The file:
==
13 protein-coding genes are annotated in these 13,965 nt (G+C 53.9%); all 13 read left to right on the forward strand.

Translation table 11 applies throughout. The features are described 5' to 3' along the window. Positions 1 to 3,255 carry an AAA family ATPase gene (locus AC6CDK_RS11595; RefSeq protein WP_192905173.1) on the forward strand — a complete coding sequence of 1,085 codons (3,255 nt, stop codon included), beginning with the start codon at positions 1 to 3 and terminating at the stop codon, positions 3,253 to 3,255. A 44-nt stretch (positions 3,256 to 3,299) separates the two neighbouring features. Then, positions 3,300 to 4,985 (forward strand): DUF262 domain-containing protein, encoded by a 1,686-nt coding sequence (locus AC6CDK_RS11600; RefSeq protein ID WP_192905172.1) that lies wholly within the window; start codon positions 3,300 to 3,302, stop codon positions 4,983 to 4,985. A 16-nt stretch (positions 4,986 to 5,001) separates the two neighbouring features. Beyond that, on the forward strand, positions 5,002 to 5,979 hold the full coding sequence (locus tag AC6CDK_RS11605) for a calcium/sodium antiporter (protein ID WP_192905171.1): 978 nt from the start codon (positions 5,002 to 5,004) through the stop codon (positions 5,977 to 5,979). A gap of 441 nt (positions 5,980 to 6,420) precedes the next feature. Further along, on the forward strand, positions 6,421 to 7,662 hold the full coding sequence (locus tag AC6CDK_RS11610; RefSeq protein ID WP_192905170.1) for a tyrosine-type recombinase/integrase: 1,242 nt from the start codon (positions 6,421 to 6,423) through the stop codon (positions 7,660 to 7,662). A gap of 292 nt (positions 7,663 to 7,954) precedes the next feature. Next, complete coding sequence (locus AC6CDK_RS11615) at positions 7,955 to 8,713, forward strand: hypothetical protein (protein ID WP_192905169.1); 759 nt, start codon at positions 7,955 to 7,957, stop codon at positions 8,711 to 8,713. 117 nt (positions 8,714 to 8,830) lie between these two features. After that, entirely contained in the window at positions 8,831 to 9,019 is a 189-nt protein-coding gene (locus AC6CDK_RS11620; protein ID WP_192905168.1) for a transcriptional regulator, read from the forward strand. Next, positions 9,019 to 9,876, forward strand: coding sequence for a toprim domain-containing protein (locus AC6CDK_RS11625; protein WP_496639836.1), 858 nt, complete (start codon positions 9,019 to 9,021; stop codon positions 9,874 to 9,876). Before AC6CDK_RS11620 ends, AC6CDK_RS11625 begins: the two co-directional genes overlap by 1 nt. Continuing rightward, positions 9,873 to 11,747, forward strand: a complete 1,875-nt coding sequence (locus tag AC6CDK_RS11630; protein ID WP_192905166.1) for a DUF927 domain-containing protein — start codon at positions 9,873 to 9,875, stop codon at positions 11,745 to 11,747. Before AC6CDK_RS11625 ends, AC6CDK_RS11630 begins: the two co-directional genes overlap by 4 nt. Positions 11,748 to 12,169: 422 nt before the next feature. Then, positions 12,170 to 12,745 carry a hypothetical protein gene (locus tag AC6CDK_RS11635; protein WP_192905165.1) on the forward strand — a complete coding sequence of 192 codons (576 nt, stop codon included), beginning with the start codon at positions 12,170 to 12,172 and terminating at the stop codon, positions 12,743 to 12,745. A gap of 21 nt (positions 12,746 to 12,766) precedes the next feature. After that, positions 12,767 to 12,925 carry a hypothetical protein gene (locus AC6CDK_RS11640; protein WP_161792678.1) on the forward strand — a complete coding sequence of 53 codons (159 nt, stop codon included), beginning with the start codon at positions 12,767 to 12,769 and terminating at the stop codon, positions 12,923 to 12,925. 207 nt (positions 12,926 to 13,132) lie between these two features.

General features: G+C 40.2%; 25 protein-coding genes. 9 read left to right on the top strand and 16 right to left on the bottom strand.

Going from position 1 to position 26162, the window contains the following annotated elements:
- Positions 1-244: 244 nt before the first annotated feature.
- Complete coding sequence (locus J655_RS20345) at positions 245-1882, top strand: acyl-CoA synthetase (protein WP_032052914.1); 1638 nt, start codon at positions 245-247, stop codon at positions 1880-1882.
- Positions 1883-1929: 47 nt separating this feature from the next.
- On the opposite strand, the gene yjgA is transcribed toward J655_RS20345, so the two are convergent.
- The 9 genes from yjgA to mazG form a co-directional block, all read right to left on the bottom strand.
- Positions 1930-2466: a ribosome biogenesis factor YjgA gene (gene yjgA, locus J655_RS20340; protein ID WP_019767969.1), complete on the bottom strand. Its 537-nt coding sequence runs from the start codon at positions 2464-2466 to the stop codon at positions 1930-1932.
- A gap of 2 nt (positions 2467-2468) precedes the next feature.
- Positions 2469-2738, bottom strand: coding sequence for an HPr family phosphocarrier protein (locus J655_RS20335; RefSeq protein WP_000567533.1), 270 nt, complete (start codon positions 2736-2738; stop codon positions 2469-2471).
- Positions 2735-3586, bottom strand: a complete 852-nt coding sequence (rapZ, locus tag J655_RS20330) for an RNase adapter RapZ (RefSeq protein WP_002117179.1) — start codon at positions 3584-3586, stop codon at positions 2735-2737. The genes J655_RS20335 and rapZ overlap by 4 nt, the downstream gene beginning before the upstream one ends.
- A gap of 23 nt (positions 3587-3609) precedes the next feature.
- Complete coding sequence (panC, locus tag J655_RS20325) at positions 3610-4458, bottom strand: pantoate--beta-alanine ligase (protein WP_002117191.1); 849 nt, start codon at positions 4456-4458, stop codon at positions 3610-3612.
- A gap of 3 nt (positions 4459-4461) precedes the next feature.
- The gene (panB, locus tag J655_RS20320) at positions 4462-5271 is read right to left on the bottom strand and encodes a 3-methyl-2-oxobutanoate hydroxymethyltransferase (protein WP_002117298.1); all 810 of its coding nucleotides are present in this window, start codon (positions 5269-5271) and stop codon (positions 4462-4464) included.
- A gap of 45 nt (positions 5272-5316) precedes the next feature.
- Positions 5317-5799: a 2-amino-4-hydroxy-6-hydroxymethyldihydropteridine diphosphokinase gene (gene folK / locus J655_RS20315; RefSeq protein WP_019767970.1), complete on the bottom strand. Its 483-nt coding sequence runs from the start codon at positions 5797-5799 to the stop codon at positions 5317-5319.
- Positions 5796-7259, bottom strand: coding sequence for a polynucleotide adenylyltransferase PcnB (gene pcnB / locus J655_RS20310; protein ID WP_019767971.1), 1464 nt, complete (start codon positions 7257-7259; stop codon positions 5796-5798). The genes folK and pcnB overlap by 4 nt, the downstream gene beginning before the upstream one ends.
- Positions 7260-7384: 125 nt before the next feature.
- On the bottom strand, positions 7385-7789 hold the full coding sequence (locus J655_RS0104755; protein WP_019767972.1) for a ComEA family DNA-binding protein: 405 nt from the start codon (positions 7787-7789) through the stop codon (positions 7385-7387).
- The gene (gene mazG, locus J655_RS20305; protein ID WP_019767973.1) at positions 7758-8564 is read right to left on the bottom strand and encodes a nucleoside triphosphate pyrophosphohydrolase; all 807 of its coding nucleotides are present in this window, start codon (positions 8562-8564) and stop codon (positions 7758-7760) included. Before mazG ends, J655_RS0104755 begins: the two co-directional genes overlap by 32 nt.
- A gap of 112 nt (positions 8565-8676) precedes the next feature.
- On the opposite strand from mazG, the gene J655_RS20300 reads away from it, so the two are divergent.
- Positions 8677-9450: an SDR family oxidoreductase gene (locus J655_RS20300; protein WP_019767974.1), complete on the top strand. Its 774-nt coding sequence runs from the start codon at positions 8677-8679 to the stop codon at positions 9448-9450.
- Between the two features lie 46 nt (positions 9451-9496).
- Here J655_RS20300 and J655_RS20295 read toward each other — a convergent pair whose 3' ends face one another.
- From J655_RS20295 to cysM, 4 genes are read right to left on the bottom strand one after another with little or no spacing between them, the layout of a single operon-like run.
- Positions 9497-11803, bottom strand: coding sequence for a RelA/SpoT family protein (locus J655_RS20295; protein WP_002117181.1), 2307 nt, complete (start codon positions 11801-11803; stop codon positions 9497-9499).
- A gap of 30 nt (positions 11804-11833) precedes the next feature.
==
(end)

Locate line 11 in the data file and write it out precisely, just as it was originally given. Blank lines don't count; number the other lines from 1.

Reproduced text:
- A gap of 2 nt (positions 2467-2468) precedes the next feature.